“When I was hungry, you gave me food.”

~ Mathew 25: 35

It all started 25 years ago, when Fr. Gerard Foley wanted to make an impression on his congregation at St. Frances Cabrini Church with his homily about feeding the hungry.

“When I was hungry, you gave me food.” . . . .  (Mathew 25: 35)

He knew they had heard it all before.  But this time he really wanted them to listen . . . and to think about doing something about it.  So at the end of his homily, he challenged whoever was interested in doing something about it, to come to a meeting Monday night and to discuss it.

Fifteen people showed up.

That small group of 15 discussed maybe having some type of soup kitchen, but where would the money come from? Where would it be located? Where would the food come from? Who would do the work? Unanswered questions called for another meeting in two weeks.

This time, 30 people showed up.

One person volunteered the use of an un-used building for a few months. Another volunteered to organize the workers. Another promised to have a food drive to collect canned foods. Could this really work?  How long could we keep doing it?  More unanswered questions called for a third meeting in two weeks.

This time, 60 people showed up.

Word was getting around about starting a soup kitchen and more people in the congregation were getting excited about it.  This was the “make or break” meeting.

“I told them they had to decide that night if we were going to do this or not,” said Fr. Foley. “All 60 people that night made a decision to commit themselves to starting Manna House.”

May 1, 1990 – Manna House opened its doors at 2655 Lee Street.

Nineteen people showed up to eat a free meal.

By mid-summer, 1990, Manna House was feeding almost 400 people a day.

The infant ministry of feeding the hungry at Manna House was born in central Louisiana.

Today, Manna House continues to rely on volunteers and donations to keep the ministry going.  It gets no financial assistance from the federal, state, or local government, or from any particular church, diocese, or organization.

Hot, balanced, nutritious meals are served every day to anyone who walks in the door – no questions asked.  There are no forms to fill out, no need for an ID, or even to sign in – just pick up a plate and go through the line.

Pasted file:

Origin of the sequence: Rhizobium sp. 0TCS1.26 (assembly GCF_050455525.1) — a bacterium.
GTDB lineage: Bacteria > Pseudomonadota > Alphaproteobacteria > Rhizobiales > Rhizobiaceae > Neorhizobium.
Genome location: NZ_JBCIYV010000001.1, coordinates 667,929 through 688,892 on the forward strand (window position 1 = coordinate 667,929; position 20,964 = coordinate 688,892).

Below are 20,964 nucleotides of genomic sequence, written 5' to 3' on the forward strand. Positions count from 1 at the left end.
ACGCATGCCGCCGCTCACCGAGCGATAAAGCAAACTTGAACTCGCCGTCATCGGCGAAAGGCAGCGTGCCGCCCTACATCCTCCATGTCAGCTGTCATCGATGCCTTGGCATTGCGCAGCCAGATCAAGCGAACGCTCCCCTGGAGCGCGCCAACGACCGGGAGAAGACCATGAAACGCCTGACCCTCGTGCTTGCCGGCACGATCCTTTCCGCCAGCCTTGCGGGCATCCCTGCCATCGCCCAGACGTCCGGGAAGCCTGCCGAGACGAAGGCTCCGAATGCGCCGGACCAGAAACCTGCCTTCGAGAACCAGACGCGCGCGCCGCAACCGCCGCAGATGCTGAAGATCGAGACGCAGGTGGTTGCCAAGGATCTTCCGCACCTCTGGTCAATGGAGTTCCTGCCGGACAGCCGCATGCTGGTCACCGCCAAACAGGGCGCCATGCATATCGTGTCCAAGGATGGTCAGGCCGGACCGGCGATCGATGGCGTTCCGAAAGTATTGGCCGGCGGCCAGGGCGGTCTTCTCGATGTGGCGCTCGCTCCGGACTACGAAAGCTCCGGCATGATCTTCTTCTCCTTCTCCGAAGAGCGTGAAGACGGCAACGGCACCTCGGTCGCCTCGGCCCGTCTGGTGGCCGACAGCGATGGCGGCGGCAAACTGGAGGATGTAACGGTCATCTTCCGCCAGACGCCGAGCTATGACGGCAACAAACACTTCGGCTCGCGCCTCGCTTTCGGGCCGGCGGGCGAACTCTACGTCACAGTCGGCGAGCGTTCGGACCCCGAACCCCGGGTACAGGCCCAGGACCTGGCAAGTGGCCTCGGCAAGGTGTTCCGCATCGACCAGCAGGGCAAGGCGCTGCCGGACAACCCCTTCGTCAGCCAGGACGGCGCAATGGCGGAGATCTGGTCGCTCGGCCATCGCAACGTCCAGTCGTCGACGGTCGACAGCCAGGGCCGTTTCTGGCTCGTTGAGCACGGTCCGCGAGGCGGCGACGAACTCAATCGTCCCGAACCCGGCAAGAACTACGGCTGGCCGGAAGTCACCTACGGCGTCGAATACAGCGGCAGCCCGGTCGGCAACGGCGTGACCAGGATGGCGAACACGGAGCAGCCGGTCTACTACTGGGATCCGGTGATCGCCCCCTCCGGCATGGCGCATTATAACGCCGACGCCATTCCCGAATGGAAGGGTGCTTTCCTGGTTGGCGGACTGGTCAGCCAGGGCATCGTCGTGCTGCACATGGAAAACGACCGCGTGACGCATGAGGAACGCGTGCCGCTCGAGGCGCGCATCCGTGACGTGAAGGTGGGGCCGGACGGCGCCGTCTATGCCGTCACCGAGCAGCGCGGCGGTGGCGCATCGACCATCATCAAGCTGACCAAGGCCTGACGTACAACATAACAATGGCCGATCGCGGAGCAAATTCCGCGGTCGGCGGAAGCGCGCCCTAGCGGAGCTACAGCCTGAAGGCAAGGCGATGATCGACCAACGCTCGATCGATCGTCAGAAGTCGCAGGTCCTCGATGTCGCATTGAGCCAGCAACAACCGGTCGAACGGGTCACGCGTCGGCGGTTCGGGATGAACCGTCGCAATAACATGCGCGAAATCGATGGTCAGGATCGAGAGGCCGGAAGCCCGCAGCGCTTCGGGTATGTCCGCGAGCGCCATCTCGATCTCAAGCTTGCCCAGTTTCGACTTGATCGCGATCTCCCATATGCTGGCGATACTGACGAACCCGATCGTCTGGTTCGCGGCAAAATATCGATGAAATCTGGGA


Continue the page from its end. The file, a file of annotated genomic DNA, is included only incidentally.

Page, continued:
Feeding several hundred people daily, 365 days a year requires an army of dedicated volunteers to collect the food, prepare and cook the food, and wash dishes and clean up. It takes 10-15 volunteers every day (including weekends and holidays), 3-6 hours to transform donated food items into hot, delicious meals for the poor and hungry in our community.

“We are also fortunate to have two outstanding cooks, who are not only expert chefs, but have the knack of making the best use of foods available and without waste,” said Fr. Foley.  “We don’t waste anything around here.”

Most of the volunteers at the Manna House can be catagorized into two groups: a core group of regular volunteers and transient volunteers who come and go.  The transient group includes students or youth groups, who volunteer to fulfill school or organization requirements.  In other cases, adults, with a little extra time on their hands, come to help out temporarily.

The core group consists of those regular volunteers who come on a particular day or days, every week, all year long. The core group includes people of all ages, all walks of life, and from many different area churches. The core group of volunteers is the backbone of the Manna House.

While Father Foley and the parishioners at St. Frances Cabrini Church deserve the credit for starting Manna House, Father Foley and the entire community can be credited for keeping it going.

“Manna House is a totally ecumenical ministry.  People from almost every denomination have volunteered to help serve or collect food,” said Fr. Foley.  “Everyone is welcome to pitch in.”

Fr. Foley said it is impossible to mention all the hundreds of volunteers who have been an integral part of making Manna House what it is today.  In the 15 years it has been in operation, it has closed only 4 days – that’s 5,614 successive days of operation, counting the 4 days it closed.

“That’s a long time to run an operation relying strictly on volunteers and donations,” he said. “The Manna House is a perfect example of what happens when a community pulls together to do God’s work.”

“The volunteers are what makes the Manna House,” said Fr. Foley.  “Without them, we could not continue this ministry.”

“The Manna House is a perfect example of what happens when a 
community pulls together to do God’s work.”

~ Fr. Foley

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